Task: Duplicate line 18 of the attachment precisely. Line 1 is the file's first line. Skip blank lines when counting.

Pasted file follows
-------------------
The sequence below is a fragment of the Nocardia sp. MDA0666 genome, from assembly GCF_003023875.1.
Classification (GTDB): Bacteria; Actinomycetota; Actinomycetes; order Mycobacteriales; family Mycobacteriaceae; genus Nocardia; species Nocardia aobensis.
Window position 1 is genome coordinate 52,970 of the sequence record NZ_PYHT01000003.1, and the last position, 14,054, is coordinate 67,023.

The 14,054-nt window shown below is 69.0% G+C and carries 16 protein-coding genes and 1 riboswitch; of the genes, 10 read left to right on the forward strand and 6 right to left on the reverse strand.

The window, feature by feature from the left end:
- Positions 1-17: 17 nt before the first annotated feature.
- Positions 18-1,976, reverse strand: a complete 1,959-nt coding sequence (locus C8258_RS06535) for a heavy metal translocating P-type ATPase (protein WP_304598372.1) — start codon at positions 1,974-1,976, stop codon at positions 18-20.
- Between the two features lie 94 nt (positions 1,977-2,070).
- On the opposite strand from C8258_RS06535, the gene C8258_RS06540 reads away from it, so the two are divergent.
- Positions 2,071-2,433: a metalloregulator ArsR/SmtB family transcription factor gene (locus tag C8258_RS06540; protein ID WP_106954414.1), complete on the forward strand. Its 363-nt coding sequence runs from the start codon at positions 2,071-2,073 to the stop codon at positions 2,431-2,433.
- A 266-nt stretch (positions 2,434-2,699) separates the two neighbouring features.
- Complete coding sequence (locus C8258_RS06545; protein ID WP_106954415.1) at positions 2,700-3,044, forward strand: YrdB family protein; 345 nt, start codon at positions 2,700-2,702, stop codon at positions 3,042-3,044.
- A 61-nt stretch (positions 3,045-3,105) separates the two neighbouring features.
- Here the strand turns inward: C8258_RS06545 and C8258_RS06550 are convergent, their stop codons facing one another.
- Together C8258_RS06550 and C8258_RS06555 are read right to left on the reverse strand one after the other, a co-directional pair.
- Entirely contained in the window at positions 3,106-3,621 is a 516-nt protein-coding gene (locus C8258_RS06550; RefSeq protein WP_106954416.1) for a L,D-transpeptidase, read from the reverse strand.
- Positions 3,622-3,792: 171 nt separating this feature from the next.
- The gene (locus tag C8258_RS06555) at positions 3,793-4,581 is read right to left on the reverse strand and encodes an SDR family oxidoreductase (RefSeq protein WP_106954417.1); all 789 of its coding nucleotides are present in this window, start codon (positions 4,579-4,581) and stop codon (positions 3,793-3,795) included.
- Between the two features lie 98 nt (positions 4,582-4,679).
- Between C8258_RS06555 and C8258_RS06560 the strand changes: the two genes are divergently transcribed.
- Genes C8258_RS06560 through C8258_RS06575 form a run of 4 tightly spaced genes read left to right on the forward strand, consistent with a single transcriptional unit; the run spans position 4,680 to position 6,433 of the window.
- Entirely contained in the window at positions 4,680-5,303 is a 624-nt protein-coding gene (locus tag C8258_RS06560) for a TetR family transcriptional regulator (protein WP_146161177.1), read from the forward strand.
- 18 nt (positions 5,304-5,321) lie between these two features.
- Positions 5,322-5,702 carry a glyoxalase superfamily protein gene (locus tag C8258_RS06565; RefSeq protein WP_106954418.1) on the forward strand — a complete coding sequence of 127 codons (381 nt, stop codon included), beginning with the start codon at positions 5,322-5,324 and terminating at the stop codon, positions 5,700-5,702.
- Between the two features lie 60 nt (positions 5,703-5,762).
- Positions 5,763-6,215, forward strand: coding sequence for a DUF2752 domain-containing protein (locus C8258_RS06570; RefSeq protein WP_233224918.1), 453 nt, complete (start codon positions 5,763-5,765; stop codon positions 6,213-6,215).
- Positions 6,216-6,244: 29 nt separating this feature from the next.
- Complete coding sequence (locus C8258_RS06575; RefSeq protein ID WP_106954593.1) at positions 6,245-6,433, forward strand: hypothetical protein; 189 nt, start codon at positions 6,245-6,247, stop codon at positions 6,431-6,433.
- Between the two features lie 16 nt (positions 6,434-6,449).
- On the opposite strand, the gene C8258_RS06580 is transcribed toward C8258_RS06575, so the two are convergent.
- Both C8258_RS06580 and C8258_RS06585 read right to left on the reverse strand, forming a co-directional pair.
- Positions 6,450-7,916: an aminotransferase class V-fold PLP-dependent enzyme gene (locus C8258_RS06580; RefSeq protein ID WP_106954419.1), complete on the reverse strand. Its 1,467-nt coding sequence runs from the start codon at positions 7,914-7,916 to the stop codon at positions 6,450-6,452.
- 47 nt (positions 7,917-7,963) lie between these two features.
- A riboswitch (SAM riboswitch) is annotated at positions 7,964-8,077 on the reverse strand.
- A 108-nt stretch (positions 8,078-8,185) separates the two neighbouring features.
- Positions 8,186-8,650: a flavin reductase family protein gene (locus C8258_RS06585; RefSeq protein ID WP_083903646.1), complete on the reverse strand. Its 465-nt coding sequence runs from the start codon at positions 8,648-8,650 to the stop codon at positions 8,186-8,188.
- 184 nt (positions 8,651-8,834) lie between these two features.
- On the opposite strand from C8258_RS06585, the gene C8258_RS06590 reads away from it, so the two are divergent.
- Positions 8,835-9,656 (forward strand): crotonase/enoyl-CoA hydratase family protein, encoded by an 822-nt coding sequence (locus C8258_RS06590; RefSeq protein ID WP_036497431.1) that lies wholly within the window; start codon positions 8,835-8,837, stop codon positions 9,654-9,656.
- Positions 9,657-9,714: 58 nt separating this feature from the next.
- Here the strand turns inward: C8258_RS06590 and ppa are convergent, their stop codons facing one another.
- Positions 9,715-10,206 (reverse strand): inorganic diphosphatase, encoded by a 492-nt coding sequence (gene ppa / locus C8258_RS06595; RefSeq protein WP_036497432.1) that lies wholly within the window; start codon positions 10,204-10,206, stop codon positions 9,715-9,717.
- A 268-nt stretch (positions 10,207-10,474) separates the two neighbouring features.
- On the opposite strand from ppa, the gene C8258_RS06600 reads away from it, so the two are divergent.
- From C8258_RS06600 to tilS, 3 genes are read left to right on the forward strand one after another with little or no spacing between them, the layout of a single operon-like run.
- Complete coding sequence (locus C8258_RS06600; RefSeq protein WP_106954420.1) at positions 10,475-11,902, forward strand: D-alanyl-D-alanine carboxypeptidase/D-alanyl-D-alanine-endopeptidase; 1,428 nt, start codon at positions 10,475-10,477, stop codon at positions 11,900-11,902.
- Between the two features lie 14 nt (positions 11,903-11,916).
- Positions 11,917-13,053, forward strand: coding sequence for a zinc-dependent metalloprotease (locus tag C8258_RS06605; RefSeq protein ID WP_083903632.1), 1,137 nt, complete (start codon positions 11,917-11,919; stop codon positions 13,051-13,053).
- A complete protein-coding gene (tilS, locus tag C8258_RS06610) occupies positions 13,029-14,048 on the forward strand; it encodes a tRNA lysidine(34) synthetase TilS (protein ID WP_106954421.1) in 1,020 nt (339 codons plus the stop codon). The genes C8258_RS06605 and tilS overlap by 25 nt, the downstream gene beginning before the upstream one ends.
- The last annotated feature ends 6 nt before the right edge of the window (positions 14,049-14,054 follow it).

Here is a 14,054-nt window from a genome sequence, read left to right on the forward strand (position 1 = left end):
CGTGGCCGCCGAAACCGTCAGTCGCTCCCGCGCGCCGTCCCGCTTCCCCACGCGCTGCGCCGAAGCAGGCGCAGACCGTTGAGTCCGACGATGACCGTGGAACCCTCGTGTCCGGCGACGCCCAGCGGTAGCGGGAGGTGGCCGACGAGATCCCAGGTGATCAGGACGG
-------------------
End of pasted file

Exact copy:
- The gene (locus tag C8258_RS06555) at positions 3,793-4,581 is read right to left on the reverse strand and encodes an SDR family oxidoreductase (RefSeq protein WP_106954417.1); all 789 of its coding nucleotides are present in this window, start codon (positions 4,579-4,581) and stop codon (positions 3,793-3,795) included.